Sun. Nov 27th, 2022

Javier Tebas was furious. The outspoken president of Spain’s top league had arrived in Doha along with representatives from the most powerful bodies in soccer: FIFA; the rest of the game’s major leagues; and the European Club Association, an organization that represents the interests of the teams themselves.

Their task was to answer a question that nobody had ever needed to ask: When, exactly, should the World Cup be held?

In the run-up to the vote in Zurich, and for several years afterward, Qatar had insisted there was no reason the tournament could not be held in its traditional window in the European summer. The searing Gulf heat, the organizers insisted, would not be a problem, because of plans to outfit each stadium with the air-conditioning system that had impressed Mayne-Nicholls and his team.

By 2013, though, the mood had changed. A FIFA task force was established to examine the feasibility of moving the World Cup. In early 2015 it reported back, recommending shifting the competition to November and December, directly in the middle of the European season that drives much of the interest, and the money, in the game.

As he arrived in Doha for talks on the topic that year, Tebas assumed the battle lines were drawn: The leagues and the clubs “were against the dates” FIFA was proposing, Tebas said. That unanimity did not last, though. The clubs acquiesced after FIFA increased the payments they would get for releasing players for the tournament. Tebas recalled banging his hands on the table in frustration when he was told. “It was all for show,” he said. “It felt like we were being tricked.”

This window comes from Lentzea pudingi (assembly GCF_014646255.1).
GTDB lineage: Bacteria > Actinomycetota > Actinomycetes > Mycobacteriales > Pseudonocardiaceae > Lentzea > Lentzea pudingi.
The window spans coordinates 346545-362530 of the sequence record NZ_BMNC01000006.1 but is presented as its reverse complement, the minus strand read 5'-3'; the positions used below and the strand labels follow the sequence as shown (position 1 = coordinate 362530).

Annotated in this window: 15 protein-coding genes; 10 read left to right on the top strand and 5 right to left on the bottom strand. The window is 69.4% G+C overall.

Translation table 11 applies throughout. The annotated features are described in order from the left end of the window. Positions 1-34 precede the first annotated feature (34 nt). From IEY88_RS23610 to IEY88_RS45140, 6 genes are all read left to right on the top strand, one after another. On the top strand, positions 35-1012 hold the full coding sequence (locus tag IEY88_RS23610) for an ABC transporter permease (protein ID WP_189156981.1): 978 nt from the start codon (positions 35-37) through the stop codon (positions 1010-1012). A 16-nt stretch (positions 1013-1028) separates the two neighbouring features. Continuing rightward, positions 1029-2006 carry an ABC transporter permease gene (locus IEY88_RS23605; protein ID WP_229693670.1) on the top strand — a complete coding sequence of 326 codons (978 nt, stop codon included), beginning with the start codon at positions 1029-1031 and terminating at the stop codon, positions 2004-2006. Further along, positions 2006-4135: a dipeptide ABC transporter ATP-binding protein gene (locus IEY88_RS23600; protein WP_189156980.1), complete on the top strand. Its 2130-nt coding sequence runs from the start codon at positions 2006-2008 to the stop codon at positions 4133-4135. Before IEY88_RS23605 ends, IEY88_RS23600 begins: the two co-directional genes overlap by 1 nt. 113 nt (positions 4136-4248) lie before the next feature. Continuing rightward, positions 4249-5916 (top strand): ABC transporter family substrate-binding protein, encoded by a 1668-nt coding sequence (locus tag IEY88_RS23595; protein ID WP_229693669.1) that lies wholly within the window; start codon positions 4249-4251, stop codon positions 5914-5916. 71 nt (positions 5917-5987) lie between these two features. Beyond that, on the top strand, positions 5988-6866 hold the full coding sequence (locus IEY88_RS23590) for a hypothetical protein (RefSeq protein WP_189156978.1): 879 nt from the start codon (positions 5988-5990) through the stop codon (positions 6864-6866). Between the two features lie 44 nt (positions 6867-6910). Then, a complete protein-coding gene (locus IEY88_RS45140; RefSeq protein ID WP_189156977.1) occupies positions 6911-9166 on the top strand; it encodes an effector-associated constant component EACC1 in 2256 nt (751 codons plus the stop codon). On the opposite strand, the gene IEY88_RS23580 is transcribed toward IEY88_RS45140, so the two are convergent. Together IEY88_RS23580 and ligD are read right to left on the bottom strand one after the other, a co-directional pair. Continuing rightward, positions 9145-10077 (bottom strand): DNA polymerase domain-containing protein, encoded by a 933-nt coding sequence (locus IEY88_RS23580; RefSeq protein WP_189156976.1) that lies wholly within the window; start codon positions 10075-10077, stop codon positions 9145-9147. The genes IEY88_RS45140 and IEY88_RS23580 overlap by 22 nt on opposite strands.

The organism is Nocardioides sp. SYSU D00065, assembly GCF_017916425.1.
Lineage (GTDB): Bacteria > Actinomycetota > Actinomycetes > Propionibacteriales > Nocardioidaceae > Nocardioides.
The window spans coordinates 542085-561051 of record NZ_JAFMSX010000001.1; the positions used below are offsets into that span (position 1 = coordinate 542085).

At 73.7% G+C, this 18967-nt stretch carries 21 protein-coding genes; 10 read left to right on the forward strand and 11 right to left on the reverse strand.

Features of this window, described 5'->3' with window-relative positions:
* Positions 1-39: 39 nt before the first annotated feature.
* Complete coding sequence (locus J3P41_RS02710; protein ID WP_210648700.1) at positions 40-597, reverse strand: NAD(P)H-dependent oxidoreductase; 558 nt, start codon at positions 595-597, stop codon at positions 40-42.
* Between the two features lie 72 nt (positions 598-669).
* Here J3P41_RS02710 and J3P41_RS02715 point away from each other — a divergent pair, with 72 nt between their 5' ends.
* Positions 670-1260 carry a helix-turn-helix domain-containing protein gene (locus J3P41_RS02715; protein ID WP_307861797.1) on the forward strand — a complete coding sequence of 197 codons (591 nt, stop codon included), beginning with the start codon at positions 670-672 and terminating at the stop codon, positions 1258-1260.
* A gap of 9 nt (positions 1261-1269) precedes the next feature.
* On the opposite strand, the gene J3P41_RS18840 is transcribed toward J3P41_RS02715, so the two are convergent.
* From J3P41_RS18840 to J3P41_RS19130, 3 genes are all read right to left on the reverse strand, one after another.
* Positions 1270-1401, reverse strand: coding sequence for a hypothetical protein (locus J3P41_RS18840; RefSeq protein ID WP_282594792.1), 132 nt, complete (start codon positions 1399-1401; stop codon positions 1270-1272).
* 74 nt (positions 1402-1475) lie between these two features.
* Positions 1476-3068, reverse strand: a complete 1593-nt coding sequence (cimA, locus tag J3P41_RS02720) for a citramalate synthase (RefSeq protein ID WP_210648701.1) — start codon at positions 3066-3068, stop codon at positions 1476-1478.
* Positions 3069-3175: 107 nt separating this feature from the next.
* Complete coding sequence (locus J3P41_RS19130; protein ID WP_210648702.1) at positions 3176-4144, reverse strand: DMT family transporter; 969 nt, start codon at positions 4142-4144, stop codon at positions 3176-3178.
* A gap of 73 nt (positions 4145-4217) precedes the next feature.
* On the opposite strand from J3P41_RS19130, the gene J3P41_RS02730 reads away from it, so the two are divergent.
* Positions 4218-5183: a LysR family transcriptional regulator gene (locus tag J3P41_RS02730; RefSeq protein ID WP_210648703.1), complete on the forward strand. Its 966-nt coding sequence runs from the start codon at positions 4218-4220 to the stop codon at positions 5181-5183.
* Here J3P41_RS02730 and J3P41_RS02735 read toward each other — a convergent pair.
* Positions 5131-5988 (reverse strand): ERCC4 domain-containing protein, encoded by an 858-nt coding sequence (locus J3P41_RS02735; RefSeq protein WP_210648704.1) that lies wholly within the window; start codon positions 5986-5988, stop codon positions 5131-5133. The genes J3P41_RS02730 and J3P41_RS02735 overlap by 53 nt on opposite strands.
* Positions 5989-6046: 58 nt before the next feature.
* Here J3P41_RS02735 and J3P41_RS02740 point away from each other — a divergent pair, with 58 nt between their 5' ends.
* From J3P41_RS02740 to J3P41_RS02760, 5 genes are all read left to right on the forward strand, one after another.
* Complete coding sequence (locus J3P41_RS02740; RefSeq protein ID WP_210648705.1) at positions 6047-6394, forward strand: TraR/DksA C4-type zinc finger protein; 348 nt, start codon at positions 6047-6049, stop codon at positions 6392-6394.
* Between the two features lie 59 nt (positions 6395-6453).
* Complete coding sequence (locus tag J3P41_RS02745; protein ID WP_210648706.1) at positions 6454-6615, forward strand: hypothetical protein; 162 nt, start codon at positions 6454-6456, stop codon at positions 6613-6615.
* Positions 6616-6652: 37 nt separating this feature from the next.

In many ways, though, Europe’s unwanted hiatus is the least of the consequences of FIFA’s decision to hand Qatar the World Cup. A brief interruption to a single season, after all, is far less significant than a yearslong shift in the game’s landscape.

It was not only the fate of the World Cup that was under discussion at that meeting of Platini, Sarkozy and the Qatari delegation at the Élysée Palace in November 2010. So, too, was the future of Paris St.-Germain, the club Sarkozy supported. (Its president at the time, Sébastien Bazin, was also present in Sarkozy’s office that day.) Qatar wanted not only to buy the team, but to establish a sports broadcaster to show its games, and to bankroll the rest of French soccer. Less than a year later, it was doing just that.



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